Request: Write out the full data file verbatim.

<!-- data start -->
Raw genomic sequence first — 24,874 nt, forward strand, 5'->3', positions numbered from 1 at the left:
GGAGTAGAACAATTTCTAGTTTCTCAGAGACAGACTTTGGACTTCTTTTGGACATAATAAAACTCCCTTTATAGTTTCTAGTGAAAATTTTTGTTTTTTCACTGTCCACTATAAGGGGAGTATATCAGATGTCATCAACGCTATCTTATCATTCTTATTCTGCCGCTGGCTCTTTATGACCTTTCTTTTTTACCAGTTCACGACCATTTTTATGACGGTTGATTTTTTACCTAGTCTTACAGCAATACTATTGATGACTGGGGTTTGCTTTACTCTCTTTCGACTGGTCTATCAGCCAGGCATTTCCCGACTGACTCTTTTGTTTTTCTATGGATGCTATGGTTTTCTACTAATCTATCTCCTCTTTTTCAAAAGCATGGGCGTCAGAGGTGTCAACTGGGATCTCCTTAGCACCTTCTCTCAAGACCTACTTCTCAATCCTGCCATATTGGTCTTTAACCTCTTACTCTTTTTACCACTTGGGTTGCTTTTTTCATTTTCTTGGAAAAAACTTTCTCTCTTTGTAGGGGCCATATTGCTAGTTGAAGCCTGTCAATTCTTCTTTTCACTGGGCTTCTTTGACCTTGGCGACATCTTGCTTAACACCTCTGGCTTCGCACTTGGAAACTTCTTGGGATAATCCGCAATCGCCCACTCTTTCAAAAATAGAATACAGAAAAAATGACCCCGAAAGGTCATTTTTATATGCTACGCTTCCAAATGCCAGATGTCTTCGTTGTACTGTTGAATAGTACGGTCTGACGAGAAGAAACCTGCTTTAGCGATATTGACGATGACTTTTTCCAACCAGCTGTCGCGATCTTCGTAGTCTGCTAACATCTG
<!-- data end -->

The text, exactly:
Raw genomic sequence first — 24,874 nt, forward strand, 5'->3', positions numbered from 1 at the left:
GGAGTAGAACAATTTCTAGTTTCTCAGAGACAGACTTTGGACTTCTTTTGGACATAATAAAACTCCCTTTATAGTTTCTAGTGAAAATTTTTGTTTTTTCACTGTCCACTATAAGGGGAGTATATCAGATGTCATCAACGCTATCTTATCATTCTTATTCTGCCGCTGGCTCTTTATGACCTTTCTTTTTTACCAGTTCACGACCATTTTTATGACGGTTGATTTTTTACCTAGTCTTACAGCAATACTATTGATGACTGGGGTTTGCTTTACTCTCTTTCGACTGGTCTATCAGCCAGGCATTTCCCGACTGACTCTTTTGTTTTTCTATGGATGCTATGGTTTTCTACTAATCTATCTCCTCTTTTTCAAAAGCATGGGCGTCAGAGGTGTCAACTGGGATCTCCTTAGCACCTTCTCTCAAGACCTACTTCTCAATCCTGCCATATTGGTCTTTAACCTCTTACTCTTTTTACCACTTGGGTTGCTTTTTTCATTTTCTTGGAAAAAACTTTCTCTCTTTGTAGGGGCCATATTGCTAGTTGAAGCCTGTCAATTCTTCTTTTCACTGGGCTTCTTTGACCTTGGCGACATCTTGCTTAACACCTCTGGCTTCGCACTTGGAAACTTCTTGGGATAATCCGCAATCGCCCACTCTTTCAAAAATAGAATACAGAAAAAATGACCCCGAAAGGTCATTTTTATATGCTACGCTTCCAAATGCCAGATGTCTTCGTTGTACTGTTGAATAGTACGGTCTGACGAGAAGAAACCTGCTTTAGCGATATTGACGATGACTTTTTCCAACCAGCTGTCGCGATCTTCGTAGTCTGCTAACATCTG